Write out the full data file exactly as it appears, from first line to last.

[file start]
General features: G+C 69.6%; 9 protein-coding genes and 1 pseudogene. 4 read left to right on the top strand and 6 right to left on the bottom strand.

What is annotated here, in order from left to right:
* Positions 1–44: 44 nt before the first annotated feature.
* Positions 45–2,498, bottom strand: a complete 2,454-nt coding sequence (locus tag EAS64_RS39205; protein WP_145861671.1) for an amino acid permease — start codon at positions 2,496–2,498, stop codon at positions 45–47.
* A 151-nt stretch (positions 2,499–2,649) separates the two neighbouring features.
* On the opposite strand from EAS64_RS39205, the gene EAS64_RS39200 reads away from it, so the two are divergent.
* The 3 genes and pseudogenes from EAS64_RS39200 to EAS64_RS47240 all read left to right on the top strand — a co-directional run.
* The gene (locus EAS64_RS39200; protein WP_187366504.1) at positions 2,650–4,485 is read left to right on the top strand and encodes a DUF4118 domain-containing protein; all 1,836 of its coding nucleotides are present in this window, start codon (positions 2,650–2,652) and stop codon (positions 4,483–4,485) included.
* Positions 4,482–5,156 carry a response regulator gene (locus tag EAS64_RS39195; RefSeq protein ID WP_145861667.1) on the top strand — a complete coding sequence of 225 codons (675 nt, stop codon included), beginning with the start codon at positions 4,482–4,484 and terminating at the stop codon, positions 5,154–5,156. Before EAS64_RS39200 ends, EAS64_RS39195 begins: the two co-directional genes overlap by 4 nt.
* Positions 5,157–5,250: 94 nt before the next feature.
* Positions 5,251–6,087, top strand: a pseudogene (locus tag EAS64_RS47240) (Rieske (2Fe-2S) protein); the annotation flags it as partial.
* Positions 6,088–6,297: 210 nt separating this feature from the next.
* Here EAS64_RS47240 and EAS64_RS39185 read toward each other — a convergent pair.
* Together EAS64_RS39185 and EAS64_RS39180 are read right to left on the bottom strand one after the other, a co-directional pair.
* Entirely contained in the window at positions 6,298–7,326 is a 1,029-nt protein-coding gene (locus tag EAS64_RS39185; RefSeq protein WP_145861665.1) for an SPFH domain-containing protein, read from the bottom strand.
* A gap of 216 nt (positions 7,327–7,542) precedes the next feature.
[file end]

General features: G+C 69.6%; 9 protein-coding genes and 1 pseudogene. 4 read left to right on the top strand and 6 right to left on the bottom strand.

What is annotated here, in order from left to right:
* Positions 1–44: 44 nt before the first annotated feature.
* Positions 45–2,498, bottom strand: a complete 2,454-nt coding sequence (locus tag EAS64_RS39205; protein WP_145861671.1) for an amino acid permease — start codon at positions 2,496–2,498, stop codon at positions 45–47.
* A 151-nt stretch (positions 2,499–2,649) separates the two neighbouring features.
* On the opposite strand from EAS64_RS39205, the gene EAS64_RS39200 reads away from it, so the two are divergent.
* The 3 genes and pseudogenes from EAS64_RS39200 to EAS64_RS47240 all read left to right on the top strand — a co-directional run.
* The gene (locus EAS64_RS39200; protein WP_187366504.1) at positions 2,650–4,485 is read left to right on the top strand and encodes a DUF4118 domain-containing protein; all 1,836 of its coding nucleotides are present in this window, start codon (positions 2,650–2,652) and stop codon (positions 4,483–4,485) included.
* Positions 4,482–5,156 carry a response regulator gene (locus tag EAS64_RS39195; RefSeq protein ID WP_145861667.1) on the top strand — a complete coding sequence of 225 codons (675 nt, stop codon included), beginning with the start codon at positions 4,482–4,484 and terminating at the stop codon, positions 5,154–5,156. Before EAS64_RS39200 ends, EAS64_RS39195 begins: the two co-directional genes overlap by 4 nt.
* Positions 5,157–5,250: 94 nt before the next feature.
* Positions 5,251–6,087, top strand: a pseudogene (locus tag EAS64_RS47240) (Rieske (2Fe-2S) protein); the annotation flags it as partial.
* Positions 6,088–6,297: 210 nt separating this feature from the next.
* Here EAS64_RS47240 and EAS64_RS39185 read toward each other — a convergent pair.
* Together EAS64_RS39185 and EAS64_RS39180 are read right to left on the bottom strand one after the other, a co-directional pair.
* Entirely contained in the window at positions 6,298–7,326 is a 1,029-nt protein-coding gene (locus tag EAS64_RS39185; RefSeq protein WP_145861665.1) for an SPFH domain-containing protein, read from the bottom strand.
* A gap of 216 nt (positions 7,327–7,542) precedes the next feature.